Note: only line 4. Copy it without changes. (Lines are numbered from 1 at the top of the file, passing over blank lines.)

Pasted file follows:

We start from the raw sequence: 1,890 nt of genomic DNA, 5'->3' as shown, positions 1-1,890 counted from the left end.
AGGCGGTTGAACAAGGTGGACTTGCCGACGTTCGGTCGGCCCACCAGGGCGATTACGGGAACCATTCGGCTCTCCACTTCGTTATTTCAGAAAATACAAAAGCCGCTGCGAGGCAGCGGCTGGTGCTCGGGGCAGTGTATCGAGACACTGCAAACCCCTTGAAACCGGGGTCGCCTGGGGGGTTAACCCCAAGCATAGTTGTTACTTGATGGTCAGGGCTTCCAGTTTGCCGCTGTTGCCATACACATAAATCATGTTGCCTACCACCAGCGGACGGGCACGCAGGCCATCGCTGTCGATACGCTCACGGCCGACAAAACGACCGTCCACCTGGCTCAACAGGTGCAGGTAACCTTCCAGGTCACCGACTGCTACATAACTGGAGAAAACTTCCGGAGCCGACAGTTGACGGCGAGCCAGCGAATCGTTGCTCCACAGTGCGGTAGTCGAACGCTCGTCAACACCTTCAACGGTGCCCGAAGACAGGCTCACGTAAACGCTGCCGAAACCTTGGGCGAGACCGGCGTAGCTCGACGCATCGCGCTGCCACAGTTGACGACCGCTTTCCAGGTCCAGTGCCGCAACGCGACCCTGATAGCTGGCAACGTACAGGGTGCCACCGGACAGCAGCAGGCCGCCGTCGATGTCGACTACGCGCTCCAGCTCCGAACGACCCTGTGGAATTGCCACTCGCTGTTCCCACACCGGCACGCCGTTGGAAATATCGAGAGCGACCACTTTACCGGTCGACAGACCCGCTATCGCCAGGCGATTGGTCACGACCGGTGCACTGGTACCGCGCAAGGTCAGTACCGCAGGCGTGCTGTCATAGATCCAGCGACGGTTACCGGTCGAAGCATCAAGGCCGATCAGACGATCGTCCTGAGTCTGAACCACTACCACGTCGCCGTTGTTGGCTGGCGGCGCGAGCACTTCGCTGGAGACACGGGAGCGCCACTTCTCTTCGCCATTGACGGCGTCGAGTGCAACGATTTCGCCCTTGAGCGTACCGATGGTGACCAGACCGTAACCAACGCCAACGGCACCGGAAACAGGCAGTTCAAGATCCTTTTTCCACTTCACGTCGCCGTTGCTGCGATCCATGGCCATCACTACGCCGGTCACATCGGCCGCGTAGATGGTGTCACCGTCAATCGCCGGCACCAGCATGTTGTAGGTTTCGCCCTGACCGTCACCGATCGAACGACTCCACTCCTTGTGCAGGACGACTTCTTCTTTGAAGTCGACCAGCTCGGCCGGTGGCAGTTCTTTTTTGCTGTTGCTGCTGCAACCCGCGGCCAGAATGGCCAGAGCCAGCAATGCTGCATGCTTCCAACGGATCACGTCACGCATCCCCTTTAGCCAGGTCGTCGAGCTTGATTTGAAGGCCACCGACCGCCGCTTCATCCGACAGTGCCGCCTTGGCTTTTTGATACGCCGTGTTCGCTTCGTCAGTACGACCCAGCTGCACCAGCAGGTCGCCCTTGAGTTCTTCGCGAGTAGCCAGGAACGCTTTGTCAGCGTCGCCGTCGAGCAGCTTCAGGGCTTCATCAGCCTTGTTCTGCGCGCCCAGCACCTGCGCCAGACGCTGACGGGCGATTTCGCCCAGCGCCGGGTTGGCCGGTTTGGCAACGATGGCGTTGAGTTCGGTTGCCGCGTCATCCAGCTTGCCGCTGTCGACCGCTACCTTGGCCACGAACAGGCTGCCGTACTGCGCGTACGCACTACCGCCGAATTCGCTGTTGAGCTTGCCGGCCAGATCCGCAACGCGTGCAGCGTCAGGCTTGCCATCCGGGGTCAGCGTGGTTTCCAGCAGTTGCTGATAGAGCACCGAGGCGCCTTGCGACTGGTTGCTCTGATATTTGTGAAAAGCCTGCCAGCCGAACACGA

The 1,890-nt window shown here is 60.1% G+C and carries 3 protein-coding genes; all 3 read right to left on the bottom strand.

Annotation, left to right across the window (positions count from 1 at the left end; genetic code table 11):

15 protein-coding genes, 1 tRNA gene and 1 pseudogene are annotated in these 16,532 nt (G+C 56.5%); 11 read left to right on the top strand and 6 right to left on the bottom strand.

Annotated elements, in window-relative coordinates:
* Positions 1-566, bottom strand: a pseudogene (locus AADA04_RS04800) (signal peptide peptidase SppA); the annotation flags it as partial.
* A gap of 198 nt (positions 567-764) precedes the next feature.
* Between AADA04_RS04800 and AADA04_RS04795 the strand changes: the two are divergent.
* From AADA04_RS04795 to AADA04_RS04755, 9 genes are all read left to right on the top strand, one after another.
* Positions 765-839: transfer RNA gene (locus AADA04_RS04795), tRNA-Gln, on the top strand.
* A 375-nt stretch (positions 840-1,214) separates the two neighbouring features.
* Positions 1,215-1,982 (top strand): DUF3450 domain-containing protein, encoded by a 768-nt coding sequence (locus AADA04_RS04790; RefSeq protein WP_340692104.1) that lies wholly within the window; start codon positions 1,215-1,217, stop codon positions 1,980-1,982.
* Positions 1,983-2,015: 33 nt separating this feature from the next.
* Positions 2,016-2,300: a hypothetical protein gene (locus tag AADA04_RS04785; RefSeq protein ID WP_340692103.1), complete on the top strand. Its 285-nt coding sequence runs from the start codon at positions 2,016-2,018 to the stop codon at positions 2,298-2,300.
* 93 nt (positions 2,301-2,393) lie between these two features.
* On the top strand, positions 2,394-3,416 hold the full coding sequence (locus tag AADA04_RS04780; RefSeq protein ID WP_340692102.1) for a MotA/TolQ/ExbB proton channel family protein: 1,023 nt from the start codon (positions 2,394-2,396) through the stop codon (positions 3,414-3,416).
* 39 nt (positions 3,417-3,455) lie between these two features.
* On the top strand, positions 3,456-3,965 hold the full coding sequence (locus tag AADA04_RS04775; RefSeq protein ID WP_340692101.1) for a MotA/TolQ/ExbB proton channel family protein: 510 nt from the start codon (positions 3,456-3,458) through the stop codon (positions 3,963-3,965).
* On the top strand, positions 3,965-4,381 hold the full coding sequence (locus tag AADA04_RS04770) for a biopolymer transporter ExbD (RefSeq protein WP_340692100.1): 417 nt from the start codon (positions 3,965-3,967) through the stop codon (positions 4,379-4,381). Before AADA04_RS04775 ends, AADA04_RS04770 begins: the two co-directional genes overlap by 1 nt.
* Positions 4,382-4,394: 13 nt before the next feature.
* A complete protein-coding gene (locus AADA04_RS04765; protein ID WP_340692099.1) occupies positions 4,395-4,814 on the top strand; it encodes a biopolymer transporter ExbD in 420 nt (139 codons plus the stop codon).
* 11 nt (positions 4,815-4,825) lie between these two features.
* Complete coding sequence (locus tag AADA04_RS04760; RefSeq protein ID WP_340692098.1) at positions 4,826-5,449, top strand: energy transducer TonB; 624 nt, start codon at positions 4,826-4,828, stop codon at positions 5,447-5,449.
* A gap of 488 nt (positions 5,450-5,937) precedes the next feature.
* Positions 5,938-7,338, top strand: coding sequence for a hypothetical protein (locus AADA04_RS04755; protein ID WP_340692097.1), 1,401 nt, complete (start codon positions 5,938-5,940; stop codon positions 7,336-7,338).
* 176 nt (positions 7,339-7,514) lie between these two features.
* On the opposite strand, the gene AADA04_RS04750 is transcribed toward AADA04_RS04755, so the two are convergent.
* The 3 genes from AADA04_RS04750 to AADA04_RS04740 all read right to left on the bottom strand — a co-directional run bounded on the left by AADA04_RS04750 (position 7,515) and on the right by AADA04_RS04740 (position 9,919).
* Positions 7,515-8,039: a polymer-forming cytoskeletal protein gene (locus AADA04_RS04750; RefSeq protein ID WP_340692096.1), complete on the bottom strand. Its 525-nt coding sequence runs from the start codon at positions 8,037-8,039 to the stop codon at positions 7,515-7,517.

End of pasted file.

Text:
Annotation, left to right across the window (positions count from 1 at the left end; genetic code table 11):